Tag Archives: technology news

Yahoo Breaks Record – For The Biggest Hack in History

The biggest hack in history – it’s certainly not an award to be envious about. But Yahoo broke the record after announcing a major breach from 2013.

hack record

It’s been a bad week for embattled internet giant, Yahoo, as the company announced details of a huge cyber security breach from 2013. The hack impacted over one billion accounts, twice as big as the previous largest breach.

Yahoo was also the victim of the previous hack ‘record’, which it announced in September. It means that user data from over 1.5 billion accounts has been stolen from the company between 2013 and 2014.

Both the FBI and the New York Attorney General are investigating the hack. However, the company is likely to suffer as trust in its security and systems falls.

Hack Included US Officials

The first, and largest, of the hacks occurred in August 2013. Yahoo have said that data such as usernames, passwords, phone numbers and security questions were all stolen. The company is taking steps to contact users affected by the hack, asking them to change passwords and security questions.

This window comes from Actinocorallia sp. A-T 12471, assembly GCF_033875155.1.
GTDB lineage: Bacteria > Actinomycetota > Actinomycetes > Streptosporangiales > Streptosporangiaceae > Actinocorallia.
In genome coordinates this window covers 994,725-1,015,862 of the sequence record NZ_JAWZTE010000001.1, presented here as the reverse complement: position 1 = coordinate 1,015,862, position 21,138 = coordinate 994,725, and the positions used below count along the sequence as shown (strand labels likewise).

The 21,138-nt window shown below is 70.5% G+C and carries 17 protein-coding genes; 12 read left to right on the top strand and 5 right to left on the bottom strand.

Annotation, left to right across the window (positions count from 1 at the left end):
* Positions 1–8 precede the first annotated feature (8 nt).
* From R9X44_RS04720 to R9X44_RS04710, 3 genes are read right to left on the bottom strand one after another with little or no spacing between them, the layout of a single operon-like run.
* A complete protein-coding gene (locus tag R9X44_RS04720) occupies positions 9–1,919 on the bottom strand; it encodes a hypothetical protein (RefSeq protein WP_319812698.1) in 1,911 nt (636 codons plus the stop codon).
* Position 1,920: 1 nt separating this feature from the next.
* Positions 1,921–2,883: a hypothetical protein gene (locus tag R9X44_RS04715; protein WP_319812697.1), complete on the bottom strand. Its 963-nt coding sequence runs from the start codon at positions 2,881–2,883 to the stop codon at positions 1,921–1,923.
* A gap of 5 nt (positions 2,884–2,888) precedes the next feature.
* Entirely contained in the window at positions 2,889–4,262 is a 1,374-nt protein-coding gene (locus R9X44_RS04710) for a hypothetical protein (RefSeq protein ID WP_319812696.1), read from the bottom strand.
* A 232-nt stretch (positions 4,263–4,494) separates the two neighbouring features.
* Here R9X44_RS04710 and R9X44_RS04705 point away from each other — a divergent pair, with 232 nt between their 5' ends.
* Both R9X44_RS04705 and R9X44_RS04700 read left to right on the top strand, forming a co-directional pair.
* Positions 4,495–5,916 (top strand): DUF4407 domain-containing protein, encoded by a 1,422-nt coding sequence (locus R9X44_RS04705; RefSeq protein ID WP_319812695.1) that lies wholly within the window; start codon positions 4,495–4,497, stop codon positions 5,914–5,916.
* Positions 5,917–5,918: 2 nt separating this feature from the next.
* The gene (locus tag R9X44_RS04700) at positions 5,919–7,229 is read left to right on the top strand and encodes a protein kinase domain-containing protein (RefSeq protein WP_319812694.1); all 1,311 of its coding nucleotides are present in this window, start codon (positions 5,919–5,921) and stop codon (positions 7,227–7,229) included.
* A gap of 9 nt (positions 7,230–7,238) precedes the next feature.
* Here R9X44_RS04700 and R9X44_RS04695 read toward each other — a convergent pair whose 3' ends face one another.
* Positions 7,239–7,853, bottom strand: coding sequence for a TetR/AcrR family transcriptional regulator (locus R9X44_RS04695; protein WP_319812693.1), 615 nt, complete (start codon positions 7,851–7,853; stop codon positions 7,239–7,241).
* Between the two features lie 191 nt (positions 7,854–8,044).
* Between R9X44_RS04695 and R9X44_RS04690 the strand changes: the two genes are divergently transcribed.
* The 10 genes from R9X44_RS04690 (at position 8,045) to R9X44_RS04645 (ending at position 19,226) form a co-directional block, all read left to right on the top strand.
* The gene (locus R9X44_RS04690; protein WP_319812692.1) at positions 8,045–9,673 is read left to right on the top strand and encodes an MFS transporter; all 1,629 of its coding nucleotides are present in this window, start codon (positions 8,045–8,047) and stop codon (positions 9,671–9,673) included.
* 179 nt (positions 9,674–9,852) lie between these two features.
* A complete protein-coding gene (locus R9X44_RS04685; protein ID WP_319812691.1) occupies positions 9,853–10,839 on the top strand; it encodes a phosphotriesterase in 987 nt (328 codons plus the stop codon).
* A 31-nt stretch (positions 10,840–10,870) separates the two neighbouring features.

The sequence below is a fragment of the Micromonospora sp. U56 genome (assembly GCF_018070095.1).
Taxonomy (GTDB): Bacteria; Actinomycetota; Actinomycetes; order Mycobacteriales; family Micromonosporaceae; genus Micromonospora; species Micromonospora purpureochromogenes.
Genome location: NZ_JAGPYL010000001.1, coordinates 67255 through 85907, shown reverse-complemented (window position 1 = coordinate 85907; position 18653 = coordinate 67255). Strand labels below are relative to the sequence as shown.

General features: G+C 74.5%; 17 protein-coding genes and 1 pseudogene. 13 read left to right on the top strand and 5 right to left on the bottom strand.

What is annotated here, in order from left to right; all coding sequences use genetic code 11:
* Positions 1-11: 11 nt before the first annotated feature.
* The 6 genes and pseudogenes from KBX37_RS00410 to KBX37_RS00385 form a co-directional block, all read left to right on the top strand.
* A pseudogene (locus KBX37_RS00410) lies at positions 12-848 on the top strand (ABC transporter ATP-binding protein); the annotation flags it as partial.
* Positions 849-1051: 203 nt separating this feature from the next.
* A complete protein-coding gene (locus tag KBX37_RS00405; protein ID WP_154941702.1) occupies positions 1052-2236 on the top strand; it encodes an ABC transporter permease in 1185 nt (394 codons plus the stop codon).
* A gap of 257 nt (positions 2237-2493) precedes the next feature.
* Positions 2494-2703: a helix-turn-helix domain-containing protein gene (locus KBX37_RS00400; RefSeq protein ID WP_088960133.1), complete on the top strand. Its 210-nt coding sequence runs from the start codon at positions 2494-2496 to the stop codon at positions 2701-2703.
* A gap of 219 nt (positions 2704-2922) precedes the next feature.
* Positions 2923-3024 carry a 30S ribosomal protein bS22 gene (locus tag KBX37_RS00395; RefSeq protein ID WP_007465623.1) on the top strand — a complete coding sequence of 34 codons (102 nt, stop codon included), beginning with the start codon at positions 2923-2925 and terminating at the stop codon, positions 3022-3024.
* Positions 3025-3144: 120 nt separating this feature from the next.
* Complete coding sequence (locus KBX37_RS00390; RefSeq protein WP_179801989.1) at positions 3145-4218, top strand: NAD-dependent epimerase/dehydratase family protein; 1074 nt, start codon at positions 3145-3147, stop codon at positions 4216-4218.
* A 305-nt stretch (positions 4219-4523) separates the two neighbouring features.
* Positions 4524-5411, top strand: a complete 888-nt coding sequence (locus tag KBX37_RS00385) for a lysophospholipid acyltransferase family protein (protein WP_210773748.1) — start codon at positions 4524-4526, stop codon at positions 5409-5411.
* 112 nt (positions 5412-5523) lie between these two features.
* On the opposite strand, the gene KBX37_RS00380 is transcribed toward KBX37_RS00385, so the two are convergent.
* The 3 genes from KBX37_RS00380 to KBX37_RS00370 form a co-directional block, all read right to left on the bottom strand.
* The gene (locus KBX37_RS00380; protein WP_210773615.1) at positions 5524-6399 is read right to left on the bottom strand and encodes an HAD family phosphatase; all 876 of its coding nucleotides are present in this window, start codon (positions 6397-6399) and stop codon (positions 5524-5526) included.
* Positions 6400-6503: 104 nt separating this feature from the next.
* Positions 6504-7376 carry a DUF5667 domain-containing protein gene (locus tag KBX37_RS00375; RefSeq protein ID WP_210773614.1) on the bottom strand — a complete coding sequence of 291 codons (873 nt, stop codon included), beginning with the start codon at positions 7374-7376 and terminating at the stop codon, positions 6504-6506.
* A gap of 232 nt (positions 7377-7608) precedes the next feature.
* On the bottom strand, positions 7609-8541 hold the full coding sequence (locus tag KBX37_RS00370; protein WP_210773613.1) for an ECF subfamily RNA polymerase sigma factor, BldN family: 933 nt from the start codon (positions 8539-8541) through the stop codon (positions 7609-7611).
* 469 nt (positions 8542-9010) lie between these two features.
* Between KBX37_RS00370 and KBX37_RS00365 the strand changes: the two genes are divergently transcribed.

It’s an embarrassing turns of events for Yahoo, who are already struggling to keep pace in the tech industry. It’s the second hack the company have announced this year. To further their embarrassment, it has come to light that 150,000 of the affected accounts belonged to US Government Officials.

According to a Bloomberg report, the data stolen from the officials in the hack could be a threat to national security. Data could allow cyber criminals to identify officials, target them, and further hack personal and professional accounts.

Organisations affected included:

  • Current and former White House staff;
  • FBI agents;
  • US Congressmen and their aides;
  • Officials at the NSA and CIA;
  • Current and former US diplomats; and
  • Every branch of the US Armed Forces.

Trouble on the Verizon?

The two breaches, and the high-profile nature of the accounts included, come at a bad time for Yahoo. In recent months CEO Marissa Meyer has come under increasing criticism for how the company is performing.